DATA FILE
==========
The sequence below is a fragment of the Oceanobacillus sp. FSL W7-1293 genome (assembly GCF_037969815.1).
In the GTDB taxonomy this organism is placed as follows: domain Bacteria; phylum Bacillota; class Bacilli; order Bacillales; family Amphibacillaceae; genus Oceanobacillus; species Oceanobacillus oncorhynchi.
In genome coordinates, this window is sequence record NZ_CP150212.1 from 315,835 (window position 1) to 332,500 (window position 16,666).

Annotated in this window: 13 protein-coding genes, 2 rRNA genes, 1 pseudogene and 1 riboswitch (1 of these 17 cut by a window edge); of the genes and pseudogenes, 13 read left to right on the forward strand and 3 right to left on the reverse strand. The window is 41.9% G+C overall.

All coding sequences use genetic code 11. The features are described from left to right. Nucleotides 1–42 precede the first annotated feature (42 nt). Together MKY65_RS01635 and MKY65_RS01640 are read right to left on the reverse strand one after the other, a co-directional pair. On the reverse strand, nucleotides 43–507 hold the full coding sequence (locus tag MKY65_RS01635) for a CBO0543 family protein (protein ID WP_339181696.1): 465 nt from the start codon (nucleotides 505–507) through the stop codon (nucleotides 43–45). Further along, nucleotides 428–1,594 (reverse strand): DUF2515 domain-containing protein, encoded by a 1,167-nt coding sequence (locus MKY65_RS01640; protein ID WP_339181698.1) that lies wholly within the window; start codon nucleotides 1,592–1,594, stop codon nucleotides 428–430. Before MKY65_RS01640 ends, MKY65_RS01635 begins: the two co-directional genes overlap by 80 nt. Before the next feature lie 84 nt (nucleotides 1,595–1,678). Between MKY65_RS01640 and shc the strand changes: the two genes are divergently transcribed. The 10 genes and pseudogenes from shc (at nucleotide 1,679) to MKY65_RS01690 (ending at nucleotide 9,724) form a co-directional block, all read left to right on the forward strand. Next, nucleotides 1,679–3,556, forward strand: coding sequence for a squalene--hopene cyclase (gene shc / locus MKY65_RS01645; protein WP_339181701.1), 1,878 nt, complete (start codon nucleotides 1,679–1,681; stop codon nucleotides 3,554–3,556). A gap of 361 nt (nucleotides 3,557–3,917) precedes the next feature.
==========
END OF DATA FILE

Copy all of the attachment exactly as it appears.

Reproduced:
The sequence below is a fragment of the Oceanobacillus sp. FSL W7-1293 genome (assembly GCF_037969815.1).
In the GTDB taxonomy this organism is placed as follows: domain Bacteria; phylum Bacillota; class Bacilli; order Bacillales; family Amphibacillaceae; genus Oceanobacillus; species Oceanobacillus oncorhynchi.
In genome coordinates, this window is sequence record NZ_CP150212.1 from 315,835 (window position 1) to 332,500 (window position 16,666).

Annotated in this window: 13 protein-coding genes, 2 rRNA genes, 1 pseudogene and 1 riboswitch (1 of these 17 cut by a window edge); of the genes and pseudogenes, 13 read left to right on the forward strand and 3 right to left on the reverse strand. The window is 41.9% G+C overall.

All coding sequences use genetic code 11. The features are described from left to right. Nucleotides 1–42 precede the first annotated feature (42 nt). Together MKY65_RS01635 and MKY65_RS01640 are read right to left on the reverse strand one after the other, a co-directional pair. On the reverse strand, nucleotides 43–507 hold the full coding sequence (locus tag MKY65_RS01635) for a CBO0543 family protein (protein ID WP_339181696.1): 465 nt from the start codon (nucleotides 505–507) through the stop codon (nucleotides 43–45). Further along, nucleotides 428–1,594 (reverse strand): DUF2515 domain-containing protein, encoded by a 1,167-nt coding sequence (locus MKY65_RS01640; protein ID WP_339181698.1) that lies wholly within the window; start codon nucleotides 1,592–1,594, stop codon nucleotides 428–430. Before MKY65_RS01640 ends, MKY65_RS01635 begins: the two co-directional genes overlap by 80 nt. Before the next feature lie 84 nt (nucleotides 1,595–1,678). Between MKY65_RS01640 and shc the strand changes: the two genes are divergently transcribed. The 10 genes and pseudogenes from shc (at nucleotide 1,679) to MKY65_RS01690 (ending at nucleotide 9,724) form a co-directional block, all read left to right on the forward strand. Next, nucleotides 1,679–3,556, forward strand: coding sequence for a squalene--hopene cyclase (gene shc / locus MKY65_RS01645; protein WP_339181701.1), 1,878 nt, complete (start codon nucleotides 1,679–1,681; stop codon nucleotides 3,554–3,556). A gap of 361 nt (nucleotides 3,557–3,917) precedes the next feature.